Politics: Don't Ask, Don't Tell


“Don’t Ask, Don’t Tell” 

By Robert Ito 

The Village Voice 

January 18-24, 2006 

"Everyone covers," writes Yale law professor Kenji Yoshino in Covering: The Hidden Assault on Our Civil Rights. Actor Ramón Estévez did it when he became Martin Sheen; Jews do it when they obey the cultural edict to "be a Jew in your own tent and a mensch when you go out." If you're a black man who professes to like Yanni, you might be covering, or you might just like Yanni. Asians who wear khaki Dockers, gays who don't "act queer"—all potential coverers.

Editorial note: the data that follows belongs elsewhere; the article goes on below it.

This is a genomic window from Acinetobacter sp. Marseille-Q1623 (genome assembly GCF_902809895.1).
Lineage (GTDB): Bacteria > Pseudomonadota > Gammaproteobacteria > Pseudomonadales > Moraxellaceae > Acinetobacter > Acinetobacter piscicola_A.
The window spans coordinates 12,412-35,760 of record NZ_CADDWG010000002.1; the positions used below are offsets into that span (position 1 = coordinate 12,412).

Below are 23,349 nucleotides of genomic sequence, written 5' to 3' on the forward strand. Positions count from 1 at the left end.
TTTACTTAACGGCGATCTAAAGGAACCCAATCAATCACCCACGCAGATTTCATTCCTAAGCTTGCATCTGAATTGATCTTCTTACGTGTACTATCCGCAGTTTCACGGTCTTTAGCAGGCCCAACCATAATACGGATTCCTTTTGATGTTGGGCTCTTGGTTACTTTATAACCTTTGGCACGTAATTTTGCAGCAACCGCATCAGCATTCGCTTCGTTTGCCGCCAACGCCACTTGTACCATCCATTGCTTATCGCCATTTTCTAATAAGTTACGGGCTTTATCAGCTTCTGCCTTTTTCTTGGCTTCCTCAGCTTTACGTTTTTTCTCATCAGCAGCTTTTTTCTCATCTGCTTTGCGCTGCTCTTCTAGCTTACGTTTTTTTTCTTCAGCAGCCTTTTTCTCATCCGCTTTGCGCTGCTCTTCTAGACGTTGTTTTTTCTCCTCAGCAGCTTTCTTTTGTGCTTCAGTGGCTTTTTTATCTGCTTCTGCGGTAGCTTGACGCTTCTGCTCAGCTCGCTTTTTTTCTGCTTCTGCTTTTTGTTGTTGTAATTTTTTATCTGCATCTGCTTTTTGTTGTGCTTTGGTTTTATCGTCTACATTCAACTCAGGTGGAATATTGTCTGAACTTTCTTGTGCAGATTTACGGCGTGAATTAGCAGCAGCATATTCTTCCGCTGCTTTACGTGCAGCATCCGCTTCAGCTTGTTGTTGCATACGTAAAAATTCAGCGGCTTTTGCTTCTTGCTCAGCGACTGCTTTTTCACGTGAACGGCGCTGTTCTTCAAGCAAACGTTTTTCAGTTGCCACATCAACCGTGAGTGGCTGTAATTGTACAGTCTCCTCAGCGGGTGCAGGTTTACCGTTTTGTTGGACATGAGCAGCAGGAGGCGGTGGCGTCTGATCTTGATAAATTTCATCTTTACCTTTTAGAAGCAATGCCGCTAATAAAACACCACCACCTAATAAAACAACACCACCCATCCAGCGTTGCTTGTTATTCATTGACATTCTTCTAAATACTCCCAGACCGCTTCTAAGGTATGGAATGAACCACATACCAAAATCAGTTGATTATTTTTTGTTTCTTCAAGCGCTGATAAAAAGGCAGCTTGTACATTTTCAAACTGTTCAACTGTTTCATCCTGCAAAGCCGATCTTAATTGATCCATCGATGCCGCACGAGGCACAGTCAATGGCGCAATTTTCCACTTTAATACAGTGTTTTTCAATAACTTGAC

Yoshino defines covering as "toning down a disfavored identity to fit into the mainstream." Since notions of "disfavored identities" can be as fluid as ideas about what constitutes the so-called mainstream, just about anyone can cover, whether they're members of ethnic minority groups hiding specific cultural behaviors or, as Yoshino notes, white men hiding their depression or alcoholism or working-class backgrounds. On face value, covering is a tough sell: If everyone does it, how bad can it be? By his own admission, Yoshino—a gay Japanese American guy who may or may not wear khaki Dockers—covered, and continues to cover, and he turned out swell: Harvard grad, Rhodes scholar, Yale prof, published author. 

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